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“You must be the change you wish to see in the world.”
As I write this, she’s curled up beside me, snoring ever so softly. On her back, she has her paws in the air, with her belly for all to see.
Another one is just on the other side of me, and she, too, is sound asleep. She’s curled in a ball, not making any sound.
The other one, the big brother, is at full attention, chasing a pesky fly. He is, after all, the protector of the house.
I have three cats, and they’re family. The fur flies sometimes, but they all share a similar pillow at night.
I’m an animal lover, no doubt about it. And, because I am an animal lover, I have debated about whether to write about the allegations that have been made about the Taylor County Animal Shelter. I can tell you I sure have thought a lot about them over the past few months.
But after watching one of those Sarah McLachlan ASCPA commercials — you know the ones I’m talking about — I feel I should address what’s happening.
Anyone who has a pet knows the kind of joy they bring into our lives. They love their owners unconditionally, and, in return, only ask for some food, shelter, toys and love.
Yes, it’s a pain to change the litter box and clean up slimy presents on my brand new carpet. It’s also a pain when the cats shed everywhere and you can never wear black. Did I mention my carpet is brand new? But this column isn’t about whether the allegations at the animal shelter are true.
That’s not for me to decide. This column is about how we, as a community, should rebound from the allegations.
I was glad to see the Taylor County SPCA group resurface. That group is full of people just like me, who consider their pets as part of the family. And they react strongly when those pets are being mistreated.
I have heard shelter employees talk about the allegations. I have heard the SPCA members talk about the allegations. Both groups care about their cause.
Let’s face it, these allegations are extremely emotional. Who doesn’t cringe at the thought of a dog being buried alive?
Our animal shelter is given a budget — this year’s is $218,720 — to care for the animals people don’t want or lose. That’s really not that much money if you think about it.
Those who are concerned about the animal shelter, I am glad. Now, do something about your concerns.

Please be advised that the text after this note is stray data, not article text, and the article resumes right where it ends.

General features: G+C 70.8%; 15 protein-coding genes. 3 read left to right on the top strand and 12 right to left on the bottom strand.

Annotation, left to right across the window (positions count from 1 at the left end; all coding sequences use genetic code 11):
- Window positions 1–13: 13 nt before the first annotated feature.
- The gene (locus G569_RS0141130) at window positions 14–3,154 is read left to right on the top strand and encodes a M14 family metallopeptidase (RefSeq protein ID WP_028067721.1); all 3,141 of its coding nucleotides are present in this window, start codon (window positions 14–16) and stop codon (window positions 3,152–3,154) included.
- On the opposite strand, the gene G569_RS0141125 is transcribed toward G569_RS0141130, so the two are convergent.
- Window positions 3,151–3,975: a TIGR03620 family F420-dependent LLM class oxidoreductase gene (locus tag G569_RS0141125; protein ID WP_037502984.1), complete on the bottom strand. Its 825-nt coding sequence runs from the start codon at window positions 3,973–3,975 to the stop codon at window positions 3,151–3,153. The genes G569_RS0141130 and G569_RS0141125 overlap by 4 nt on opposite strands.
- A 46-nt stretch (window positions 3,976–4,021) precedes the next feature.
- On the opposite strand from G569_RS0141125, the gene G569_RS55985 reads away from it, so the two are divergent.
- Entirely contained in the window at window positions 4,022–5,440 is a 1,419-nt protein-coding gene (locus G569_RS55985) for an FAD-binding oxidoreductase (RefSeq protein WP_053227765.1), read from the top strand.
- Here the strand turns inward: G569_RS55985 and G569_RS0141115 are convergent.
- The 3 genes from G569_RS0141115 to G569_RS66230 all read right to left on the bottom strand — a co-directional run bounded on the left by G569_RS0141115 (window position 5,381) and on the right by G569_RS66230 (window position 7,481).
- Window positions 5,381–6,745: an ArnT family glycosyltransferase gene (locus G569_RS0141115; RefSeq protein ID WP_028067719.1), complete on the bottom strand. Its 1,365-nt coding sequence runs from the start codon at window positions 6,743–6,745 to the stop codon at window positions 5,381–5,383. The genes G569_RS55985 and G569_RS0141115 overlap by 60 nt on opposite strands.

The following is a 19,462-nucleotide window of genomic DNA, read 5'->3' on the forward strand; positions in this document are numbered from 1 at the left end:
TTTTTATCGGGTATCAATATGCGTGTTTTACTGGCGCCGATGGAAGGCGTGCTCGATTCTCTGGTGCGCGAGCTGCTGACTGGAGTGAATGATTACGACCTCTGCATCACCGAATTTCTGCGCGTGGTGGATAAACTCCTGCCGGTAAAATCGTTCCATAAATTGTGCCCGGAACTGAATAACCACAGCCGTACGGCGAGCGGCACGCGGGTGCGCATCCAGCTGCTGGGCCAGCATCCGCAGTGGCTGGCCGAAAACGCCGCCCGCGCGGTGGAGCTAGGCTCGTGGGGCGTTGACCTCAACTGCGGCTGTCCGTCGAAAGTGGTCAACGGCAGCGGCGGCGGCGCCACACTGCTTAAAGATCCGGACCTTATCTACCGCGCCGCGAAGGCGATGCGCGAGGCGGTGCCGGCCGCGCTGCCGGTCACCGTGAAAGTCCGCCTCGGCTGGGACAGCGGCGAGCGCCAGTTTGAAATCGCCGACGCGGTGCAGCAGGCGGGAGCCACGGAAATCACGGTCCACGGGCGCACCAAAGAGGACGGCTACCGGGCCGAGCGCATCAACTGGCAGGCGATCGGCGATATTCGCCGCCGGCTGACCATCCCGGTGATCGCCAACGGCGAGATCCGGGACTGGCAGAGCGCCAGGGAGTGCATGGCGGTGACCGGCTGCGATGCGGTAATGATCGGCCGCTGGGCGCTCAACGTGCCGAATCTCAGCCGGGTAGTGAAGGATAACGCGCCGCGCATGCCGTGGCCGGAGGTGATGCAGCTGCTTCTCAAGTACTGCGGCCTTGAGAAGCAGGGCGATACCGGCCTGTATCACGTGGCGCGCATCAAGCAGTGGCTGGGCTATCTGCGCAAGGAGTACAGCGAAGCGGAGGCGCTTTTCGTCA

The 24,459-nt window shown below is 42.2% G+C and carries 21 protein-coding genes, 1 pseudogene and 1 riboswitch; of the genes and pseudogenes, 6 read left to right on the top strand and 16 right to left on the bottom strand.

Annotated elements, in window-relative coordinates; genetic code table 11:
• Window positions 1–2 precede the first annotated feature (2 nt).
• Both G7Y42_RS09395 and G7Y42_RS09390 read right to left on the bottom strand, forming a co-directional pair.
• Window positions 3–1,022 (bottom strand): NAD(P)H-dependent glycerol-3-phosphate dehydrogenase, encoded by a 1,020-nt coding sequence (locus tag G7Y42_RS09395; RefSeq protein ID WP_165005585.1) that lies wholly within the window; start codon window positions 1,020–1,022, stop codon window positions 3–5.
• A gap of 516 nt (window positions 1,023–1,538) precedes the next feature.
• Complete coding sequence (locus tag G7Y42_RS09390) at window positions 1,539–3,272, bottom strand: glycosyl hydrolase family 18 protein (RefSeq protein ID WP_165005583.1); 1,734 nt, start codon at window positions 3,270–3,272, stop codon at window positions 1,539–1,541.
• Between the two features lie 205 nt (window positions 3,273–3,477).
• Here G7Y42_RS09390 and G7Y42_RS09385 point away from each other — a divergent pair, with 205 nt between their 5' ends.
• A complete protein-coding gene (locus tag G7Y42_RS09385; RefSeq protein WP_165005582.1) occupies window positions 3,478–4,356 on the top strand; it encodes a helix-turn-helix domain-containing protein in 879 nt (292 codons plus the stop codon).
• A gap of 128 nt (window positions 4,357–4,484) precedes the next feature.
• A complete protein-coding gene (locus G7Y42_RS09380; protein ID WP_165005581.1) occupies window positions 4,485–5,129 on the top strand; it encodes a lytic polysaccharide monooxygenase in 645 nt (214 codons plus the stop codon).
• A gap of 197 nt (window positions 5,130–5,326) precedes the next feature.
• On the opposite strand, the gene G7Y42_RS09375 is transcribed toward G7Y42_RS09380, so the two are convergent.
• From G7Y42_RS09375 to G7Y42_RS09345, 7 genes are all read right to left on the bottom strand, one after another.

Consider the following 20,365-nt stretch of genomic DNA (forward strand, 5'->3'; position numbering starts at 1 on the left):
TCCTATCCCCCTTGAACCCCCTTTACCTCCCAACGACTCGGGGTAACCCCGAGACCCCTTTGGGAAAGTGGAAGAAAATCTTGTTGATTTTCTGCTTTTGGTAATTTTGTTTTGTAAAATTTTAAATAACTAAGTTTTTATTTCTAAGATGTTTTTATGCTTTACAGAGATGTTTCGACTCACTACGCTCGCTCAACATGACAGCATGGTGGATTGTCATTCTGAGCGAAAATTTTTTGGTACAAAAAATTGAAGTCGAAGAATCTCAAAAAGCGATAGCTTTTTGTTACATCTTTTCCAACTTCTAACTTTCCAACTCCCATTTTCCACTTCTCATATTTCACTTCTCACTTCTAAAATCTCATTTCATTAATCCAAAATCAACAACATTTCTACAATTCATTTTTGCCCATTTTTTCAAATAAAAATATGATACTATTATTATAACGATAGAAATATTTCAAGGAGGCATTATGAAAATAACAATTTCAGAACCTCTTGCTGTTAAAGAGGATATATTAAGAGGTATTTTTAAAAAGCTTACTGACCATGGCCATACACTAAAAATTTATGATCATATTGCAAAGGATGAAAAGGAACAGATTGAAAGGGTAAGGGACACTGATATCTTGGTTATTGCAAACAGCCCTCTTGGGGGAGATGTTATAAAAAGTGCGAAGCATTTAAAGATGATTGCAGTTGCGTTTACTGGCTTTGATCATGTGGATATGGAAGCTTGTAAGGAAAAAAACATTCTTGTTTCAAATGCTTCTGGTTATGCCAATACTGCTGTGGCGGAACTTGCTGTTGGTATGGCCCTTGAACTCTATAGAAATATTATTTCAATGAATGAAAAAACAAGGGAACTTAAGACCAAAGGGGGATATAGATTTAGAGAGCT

Go to the shelter and fill out an application to volunteer. Taylor County Animal Shelter Director John Harris has told me that volunteers are welcome. And I know shelter staff could use the help. Those of you who have pets should get them spayed or neutered. Simple as that.
The shelter is moving a step forward with the purchase of the PetPoint microchip software. And a new building is just on the horizon.
We’re making strides in the right direction. Now, emotions need to be set aside.
What’s really important is that our animals receive the care they need. Is arguing going to provide that? I doubt it.
Will breaking into the animal shelter and causing damage help anything? I’m willing to bet it won’t. What about dropping animals in other counties? Nope, not that either.
Taking care of stray animals is a tough job, one that most people wouldn’t want.
I go to the animal shelter once a week to take a photo of an animal up for adoption.
I’ll be honest, sometimes the shelter smells bad. But what shelter doesn’t?
And sometimes the cages aren’t clean. Can a cage stay clean all the time?
I believe this whole situation boils down to this: people have lots of opinions, but not many are willing to step forward and help.
I encourage the SPCA to continue to fight for the stray animals in this community. And I encourage the public to take ownership of the shelter. After all, it is run by tax dollars.
Don’t give up on our animal shelter. Instead, become a part of it.